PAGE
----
Chronic pain is a multifaceted phenomenon that is poorly understood by many practitioners and people in the community. Since psychological, social, cognitive, behavioral, and other factors influence both consequences and causes of chronic pain, it is often difficult to understand the nature of a specific person’s pain condition. Because many syndromes resist treatment, it can be difficult for patients and physicians to communicate expectations and interpretations of results. The complexity of the phenomenon also impedes effort to place observations into an appropriate context. Accordingly, education is an essential component of the Center.
The Center sponsors seminars, training, and conferences for the professional community, and provides materials and programs for the public.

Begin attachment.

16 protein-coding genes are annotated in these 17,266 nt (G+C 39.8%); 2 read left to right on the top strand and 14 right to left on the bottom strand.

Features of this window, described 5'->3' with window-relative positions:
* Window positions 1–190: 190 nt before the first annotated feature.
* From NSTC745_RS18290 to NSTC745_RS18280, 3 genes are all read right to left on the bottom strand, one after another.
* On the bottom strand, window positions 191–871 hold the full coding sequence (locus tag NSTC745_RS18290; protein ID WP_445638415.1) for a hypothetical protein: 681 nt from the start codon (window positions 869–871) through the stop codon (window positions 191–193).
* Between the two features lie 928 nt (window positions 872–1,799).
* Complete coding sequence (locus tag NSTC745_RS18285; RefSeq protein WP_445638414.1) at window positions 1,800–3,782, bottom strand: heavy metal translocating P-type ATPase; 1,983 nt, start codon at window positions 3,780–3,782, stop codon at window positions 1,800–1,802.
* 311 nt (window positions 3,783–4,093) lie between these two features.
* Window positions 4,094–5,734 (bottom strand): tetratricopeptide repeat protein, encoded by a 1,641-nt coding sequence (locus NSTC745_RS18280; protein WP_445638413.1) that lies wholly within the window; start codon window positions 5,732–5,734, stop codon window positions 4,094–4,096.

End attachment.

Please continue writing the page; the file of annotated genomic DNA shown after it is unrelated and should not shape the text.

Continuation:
We take an active part in the training of researchers and practitioners. We developed several programs in parallel: a formal course in pain and pain management for medical and graduate students, enhancement of the existing clinical training in pain management for residents and fellows, and establishment of training opportunities in clinical research. We are proud to have integrated a program in pain studies that interests both clinicians and scientists.
Clinical Pain Education
Washington University Pain Center provides a comprehensive clinical education program that includes interventional, cognitive behavioral, pharmacological management, and research opportunities.
Pain Research Education
Washington University Pain Center provides multi-level and multifaceted education and research training to students, postdoctoral scientists, residents, and clinical fellows.
Washington University Pain Center provides a one-year pain medicine fellowship and a pediatric pain medicine fellowship, where fellows split their time between pediatric pain and adult pain management.